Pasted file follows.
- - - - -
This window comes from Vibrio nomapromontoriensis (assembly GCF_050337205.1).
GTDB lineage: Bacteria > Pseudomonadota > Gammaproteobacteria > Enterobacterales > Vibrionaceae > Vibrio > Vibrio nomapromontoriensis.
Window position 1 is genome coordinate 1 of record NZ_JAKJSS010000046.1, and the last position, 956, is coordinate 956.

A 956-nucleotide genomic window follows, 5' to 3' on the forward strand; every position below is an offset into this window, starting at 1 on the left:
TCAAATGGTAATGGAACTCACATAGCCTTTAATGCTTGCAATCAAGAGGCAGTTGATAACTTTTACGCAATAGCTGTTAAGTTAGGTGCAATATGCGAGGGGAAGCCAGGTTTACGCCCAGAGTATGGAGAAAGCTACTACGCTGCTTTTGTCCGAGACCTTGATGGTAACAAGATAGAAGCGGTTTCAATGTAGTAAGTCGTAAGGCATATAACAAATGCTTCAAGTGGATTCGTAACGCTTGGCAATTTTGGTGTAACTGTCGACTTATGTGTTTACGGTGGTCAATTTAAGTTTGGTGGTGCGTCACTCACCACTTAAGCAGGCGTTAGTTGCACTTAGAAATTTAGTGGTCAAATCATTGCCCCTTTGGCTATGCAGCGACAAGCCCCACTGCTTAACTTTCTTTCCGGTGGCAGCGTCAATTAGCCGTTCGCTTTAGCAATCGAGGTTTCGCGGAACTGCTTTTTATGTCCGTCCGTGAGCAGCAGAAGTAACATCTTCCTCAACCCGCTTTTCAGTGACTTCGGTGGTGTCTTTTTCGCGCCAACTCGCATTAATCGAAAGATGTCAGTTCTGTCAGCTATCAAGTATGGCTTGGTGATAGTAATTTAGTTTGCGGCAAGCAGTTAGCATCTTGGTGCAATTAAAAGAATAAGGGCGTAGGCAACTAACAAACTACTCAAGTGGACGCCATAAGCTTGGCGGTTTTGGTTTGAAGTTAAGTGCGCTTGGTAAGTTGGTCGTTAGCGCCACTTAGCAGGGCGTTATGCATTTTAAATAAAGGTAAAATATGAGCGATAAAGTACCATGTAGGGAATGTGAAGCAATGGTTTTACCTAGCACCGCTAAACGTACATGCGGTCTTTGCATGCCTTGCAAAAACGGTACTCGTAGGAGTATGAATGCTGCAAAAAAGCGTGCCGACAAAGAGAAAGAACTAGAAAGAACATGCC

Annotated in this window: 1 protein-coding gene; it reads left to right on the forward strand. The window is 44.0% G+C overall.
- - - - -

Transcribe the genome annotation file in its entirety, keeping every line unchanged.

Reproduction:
This window comes from Vibrio nomapromontoriensis (assembly GCF_050337205.1).
GTDB lineage: Bacteria > Pseudomonadota > Gammaproteobacteria > Enterobacterales > Vibrionaceae > Vibrio > Vibrio nomapromontoriensis.
Window position 1 is genome coordinate 1 of record NZ_JAKJSS010000046.1, and the last position, 956, is coordinate 956.

A 956-nucleotide genomic window follows, 5' to 3' on the forward strand; every position below is an offset into this window, starting at 1 on the left:
TCAAATGGTAATGGAACTCACATAGCCTTTAATGCTTGCAATCAAGAGGCAGTTGATAACTTTTACGCAATAGCTGTTAAGTTAGGTGCAATATGCGAGGGGAAGCCAGGTTTACGCCCAGAGTATGGAGAAAGCTACTACGCTGCTTTTGTCCGAGACCTTGATGGTAACAAGATAGAAGCGGTTTCAATGTAGTAAGTCGTAAGGCATATAACAAATGCTTCAAGTGGATTCGTAACGCTTGGCAATTTTGGTGTAACTGTCGACTTATGTGTTTACGGTGGTCAATTTAAGTTTGGTGGTGCGTCACTCACCACTTAAGCAGGCGTTAGTTGCACTTAGAAATTTAGTGGTCAAATCATTGCCCCTTTGGCTATGCAGCGACAAGCCCCACTGCTTAACTTTCTTTCCGGTGGCAGCGTCAATTAGCCGTTCGCTTTAGCAATCGAGGTTTCGCGGAACTGCTTTTTATGTCCGTCCGTGAGCAGCAGAAGTAACATCTTCCTCAACCCGCTTTTCAGTGACTTCGGTGGTGTCTTTTTCGCGCCAACTCGCATTAATCGAAAGATGTCAGTTCTGTCAGCTATCAAGTATGGCTTGGTGATAGTAATTTAGTTTGCGGCAAGCAGTTAGCATCTTGGTGCAATTAAAAGAATAAGGGCGTAGGCAACTAACAAACTACTCAAGTGGACGCCATAAGCTTGGCGGTTTTGGTTTGAAGTTAAGTGCGCTTGGTAAGTTGGTCGTTAGCGCCACTTAGCAGGGCGTTATGCATTTTAAATAAAGGTAAAATATGAGCGATAAAGTACCATGTAGGGAATGTGAAGCAATGGTTTTACCTAGCACCGCTAAACGTACATGCGGTCTTTGCATGCCTTGCAAAAACGGTACTCGTAGGAGTATGAATGCTGCAAAAAAGCGTGCCGACAAAGAGAAAGAACTAGAAAGAACATGCC

Annotated in this window: 1 protein-coding gene; it reads left to right on the forward strand. The window is 44.0% G+C overall.